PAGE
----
Monday, December 3, 2007

Fail fast. Fail better.

At Venture Lab we had a mantra: Create. Innovate. Accelerate. I can’t claim to investing much time in its creation – we probably had a gotta-make-t-shirts itch – but our employment of the mantra was acute. If Venture Lab was an embryo today, I might tender a new rallying cry: Fail fast. Fail better. Here's why:

In the midst of refining our investment thesis for a network of early-stage investment funds, we’re hammering through the why, what and how of our funds. The why is obvious: To generate superior investment returns, to build local economies and wealth, and to have fun. The how (for now/on paper/pre-implementation) is pretty algorithmic too: Blocking and tackling your way through scenario (portfolio allocation and investment timing) and structural planning. Boring but necessary stuff that MBAs inhale in their sleep.

It’s the what (the lens we’ll employ to [hopefully] advantageously source, make and manage investments) that’s interesting. Not the obvious stuff – invest early, often and diligently in capital-efficient, high-potential, differentiated companies and great teams – but, to quote derelict Donald Rumsfeld, the unknown unknowns.

A company’s likelihood of success is directly related to its ability to adapt. Companies that fail fast, frequently, and smartly are more likely to succeed than those that fail slow (and have trouble changing directions) or do not, as they sedentarily gaze at their navels, fail at all.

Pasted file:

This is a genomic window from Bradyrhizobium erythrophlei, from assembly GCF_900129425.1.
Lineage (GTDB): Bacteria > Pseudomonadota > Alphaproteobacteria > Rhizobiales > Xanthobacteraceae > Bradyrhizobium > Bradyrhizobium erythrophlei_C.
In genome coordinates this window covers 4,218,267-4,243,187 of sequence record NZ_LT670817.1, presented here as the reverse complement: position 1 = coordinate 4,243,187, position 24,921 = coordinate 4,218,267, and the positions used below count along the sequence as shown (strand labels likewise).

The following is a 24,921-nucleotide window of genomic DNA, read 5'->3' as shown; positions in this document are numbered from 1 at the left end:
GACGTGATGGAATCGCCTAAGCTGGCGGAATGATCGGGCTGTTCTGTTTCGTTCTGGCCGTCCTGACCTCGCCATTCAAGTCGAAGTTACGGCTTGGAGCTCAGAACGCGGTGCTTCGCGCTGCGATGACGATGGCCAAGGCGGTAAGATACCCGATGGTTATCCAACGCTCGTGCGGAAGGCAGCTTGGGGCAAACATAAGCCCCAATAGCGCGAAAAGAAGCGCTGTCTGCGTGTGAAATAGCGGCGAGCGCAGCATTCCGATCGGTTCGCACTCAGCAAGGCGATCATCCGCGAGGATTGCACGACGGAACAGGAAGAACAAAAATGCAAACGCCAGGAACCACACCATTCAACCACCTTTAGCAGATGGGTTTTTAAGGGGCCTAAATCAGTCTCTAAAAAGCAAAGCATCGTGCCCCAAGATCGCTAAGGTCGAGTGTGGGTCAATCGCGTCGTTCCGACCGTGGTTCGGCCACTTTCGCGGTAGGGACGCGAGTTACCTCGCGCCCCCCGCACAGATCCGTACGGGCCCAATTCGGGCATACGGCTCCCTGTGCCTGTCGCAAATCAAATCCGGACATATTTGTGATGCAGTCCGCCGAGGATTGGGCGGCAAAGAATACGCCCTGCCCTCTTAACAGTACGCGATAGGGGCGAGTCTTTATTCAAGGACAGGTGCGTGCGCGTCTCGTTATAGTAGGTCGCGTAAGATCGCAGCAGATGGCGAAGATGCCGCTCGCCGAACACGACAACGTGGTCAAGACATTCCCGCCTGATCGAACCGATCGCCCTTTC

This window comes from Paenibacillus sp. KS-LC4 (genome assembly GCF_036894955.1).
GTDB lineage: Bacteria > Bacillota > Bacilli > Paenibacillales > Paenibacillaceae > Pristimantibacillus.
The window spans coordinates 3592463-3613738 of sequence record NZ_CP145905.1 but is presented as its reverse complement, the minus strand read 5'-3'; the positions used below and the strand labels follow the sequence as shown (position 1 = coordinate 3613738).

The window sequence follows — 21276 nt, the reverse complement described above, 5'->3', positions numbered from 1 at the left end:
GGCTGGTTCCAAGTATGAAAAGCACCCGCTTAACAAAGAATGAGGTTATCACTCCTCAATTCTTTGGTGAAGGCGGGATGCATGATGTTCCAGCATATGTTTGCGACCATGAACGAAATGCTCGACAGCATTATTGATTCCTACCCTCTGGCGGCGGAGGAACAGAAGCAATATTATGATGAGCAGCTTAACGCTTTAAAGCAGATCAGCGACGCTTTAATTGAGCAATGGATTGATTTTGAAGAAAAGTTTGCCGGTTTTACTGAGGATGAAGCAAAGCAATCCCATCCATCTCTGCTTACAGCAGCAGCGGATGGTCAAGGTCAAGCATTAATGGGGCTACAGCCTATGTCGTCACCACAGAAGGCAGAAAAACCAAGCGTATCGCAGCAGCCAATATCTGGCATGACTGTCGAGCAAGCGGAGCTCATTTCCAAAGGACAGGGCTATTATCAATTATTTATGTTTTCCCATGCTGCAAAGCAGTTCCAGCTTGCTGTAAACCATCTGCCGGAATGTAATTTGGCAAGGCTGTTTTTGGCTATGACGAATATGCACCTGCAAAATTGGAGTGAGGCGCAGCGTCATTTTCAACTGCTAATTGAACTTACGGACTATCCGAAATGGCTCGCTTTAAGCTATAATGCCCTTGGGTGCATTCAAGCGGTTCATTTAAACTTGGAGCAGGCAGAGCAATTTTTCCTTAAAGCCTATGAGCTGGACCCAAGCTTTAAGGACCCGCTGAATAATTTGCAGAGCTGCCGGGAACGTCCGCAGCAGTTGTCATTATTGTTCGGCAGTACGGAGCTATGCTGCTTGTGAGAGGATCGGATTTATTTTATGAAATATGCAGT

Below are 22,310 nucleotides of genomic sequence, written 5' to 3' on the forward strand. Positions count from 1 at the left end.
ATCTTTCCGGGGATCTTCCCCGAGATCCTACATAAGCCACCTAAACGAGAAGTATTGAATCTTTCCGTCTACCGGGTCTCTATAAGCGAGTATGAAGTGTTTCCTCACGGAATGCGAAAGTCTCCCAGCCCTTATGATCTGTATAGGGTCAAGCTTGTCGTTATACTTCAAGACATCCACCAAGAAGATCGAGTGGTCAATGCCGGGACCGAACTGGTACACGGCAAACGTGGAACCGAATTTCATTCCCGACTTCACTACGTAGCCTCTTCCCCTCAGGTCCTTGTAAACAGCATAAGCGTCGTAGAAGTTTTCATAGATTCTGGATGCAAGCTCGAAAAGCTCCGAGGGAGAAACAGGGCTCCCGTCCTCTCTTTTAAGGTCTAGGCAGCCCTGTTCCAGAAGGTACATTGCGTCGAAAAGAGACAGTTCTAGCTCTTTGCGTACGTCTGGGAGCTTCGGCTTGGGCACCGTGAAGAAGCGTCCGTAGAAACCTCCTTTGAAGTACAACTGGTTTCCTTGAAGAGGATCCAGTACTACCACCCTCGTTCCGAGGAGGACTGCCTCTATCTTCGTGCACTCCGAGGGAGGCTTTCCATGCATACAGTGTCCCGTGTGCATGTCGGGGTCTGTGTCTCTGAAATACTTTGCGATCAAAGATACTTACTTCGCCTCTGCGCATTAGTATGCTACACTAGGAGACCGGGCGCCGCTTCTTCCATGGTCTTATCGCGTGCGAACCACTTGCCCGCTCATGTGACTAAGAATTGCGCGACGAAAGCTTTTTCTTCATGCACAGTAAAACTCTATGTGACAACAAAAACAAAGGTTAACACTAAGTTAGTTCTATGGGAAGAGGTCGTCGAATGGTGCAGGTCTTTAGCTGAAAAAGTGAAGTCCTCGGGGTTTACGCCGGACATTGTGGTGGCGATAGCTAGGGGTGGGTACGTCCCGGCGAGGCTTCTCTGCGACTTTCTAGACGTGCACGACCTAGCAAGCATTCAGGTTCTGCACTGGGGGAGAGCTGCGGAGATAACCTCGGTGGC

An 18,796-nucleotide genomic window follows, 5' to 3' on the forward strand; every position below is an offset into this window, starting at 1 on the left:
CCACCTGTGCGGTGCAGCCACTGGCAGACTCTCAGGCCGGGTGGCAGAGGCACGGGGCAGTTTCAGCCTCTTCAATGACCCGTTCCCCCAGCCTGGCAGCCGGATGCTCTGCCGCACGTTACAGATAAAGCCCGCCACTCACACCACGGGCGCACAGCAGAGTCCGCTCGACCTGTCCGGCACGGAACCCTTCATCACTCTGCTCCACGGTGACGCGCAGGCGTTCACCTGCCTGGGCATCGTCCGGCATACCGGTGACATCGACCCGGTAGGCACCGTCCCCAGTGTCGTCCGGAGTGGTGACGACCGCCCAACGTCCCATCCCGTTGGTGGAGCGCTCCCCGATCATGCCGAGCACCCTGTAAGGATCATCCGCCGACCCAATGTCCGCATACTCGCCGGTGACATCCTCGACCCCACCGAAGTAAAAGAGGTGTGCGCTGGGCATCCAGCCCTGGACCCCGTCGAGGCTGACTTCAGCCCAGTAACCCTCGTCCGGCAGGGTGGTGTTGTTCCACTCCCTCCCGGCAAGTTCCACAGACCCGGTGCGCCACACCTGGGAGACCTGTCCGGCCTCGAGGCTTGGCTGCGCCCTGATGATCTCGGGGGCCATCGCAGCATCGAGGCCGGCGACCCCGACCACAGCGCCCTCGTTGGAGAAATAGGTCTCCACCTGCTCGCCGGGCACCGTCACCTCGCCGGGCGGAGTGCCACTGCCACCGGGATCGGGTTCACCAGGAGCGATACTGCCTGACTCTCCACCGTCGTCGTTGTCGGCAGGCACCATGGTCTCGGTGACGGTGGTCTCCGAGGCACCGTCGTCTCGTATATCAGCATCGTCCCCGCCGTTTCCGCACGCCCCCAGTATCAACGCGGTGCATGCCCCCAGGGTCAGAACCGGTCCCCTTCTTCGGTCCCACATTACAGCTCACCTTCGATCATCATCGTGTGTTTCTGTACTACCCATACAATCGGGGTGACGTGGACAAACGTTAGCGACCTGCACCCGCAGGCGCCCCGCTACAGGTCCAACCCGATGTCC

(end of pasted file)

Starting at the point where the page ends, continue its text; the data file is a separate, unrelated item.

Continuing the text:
All companies fail, though most failures are not fatal. As the potential for returns increases, so too does the likelihood of opening the wrong door, or steering down an erroneous path, or hitting a wall. Think mass x velocity = momentum, where momentum can be good or bad. (If it costs seven figures to open a door and you have to open lots of doors, get used to being lonely in the dark.)

All companies begin with a reason for being: a business model or hypothesis of value. All companies – by virtue of being a company – start down a path. This path is most always the wrong path; the original business plan does not pan out.

One of the cool things about small companies is that they’re inherently nimble and thus can adapt and transform quickly. Take venture-backed companies: As the stakes increase (mass x velocity), the momentum of their failure intensifies.

Venture dollars are best spent in the practice of failing: Finding the right path, the right model, the gotta have value proposition. From there, scaling the business (allocating resources to most expediently maximize returns) is simple math. Risk is mitigated, the path is illuminated, and execution is methodical.

Getting there – failing fast and frequently – is the fun part.

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Post-script (17 Jan. 08): Relevant satire in the Onion, spotted by the Great Andreessen, "confirming decades of Silicon Valley conventional wisdom":

In a stunning reversal of more than 200 years of conventional wisdom, failure—traditionally believed to be an unacceptable outcome for a wide range of tasks and goals—is now increasingly seen as a viable alternative to success, sources confirmed Tuesday.

"Americans have always been told that they should succeed at all costs," Emory University sociologist Dr. Lauren Hodge said. "But based on new evidence, this can no longer be called true—if, in fact, it ever was. As failure continues to dominate the American landscape, this mantra must be overruled."